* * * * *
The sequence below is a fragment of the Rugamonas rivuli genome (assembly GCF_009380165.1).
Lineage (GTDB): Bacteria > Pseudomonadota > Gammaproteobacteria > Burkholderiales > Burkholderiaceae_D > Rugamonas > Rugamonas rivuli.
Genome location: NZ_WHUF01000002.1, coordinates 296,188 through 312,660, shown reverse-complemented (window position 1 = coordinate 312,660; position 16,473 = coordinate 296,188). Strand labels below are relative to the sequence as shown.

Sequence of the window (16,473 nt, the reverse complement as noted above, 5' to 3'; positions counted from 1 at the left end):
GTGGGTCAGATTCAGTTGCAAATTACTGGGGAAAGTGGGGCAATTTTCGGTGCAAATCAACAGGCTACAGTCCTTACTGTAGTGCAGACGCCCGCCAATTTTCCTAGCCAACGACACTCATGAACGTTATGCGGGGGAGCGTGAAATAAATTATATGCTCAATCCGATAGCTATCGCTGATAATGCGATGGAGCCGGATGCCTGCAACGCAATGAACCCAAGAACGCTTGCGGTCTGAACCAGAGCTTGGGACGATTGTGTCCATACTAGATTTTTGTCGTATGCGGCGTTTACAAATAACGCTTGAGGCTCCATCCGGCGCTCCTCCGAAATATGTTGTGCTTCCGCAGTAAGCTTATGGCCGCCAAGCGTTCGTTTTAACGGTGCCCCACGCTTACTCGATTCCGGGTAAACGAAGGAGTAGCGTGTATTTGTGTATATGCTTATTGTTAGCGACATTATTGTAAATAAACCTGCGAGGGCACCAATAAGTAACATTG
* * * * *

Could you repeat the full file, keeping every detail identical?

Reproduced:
The sequence below is a fragment of the Rugamonas rivuli genome (assembly GCF_009380165.1).
Lineage (GTDB): Bacteria > Pseudomonadota > Gammaproteobacteria > Burkholderiales > Burkholderiaceae_D > Rugamonas > Rugamonas rivuli.
Genome location: NZ_WHUF01000002.1, coordinates 296,188 through 312,660, shown reverse-complemented (window position 1 = coordinate 312,660; position 16,473 = coordinate 296,188). Strand labels below are relative to the sequence as shown.

Sequence of the window (16,473 nt, the reverse complement as noted above, 5' to 3'; positions counted from 1 at the left end):
GTGGGTCAGATTCAGTTGCAAATTACTGGGGAAAGTGGGGCAATTTTCGGTGCAAATCAACAGGCTACAGTCCTTACTGTAGTGCAGACGCCCGCCAATTTTCCTAGCCAACGACACTCATGAACGTTATGCGGGGGAGCGTGAAATAAATTATATGCTCAATCCGATAGCTATCGCTGATAATGCGATGGAGCCGGATGCCTGCAACGCAATGAACCCAAGAACGCTTGCGGTCTGAACCAGAGCTTGGGACGATTGTGTCCATACTAGATTTTTGTCGTATGCGGCGTTTACAAATAACGCTTGAGGCTCCATCCGGCGCTCCTCCGAAATATGTTGTGCTTCCGCAGTAAGCTTATGGCCGCCAAGCGTTCGTTTTAACGGTGCCCCACGCTTACTCGATTCCGGGTAAACGAAGGAGTAGCGTGTATTTGTGTATATGCTTATTGTTAGCGACATTATTGTAAATAAACCTGCGAGGGCACCAATAAGTAACATTG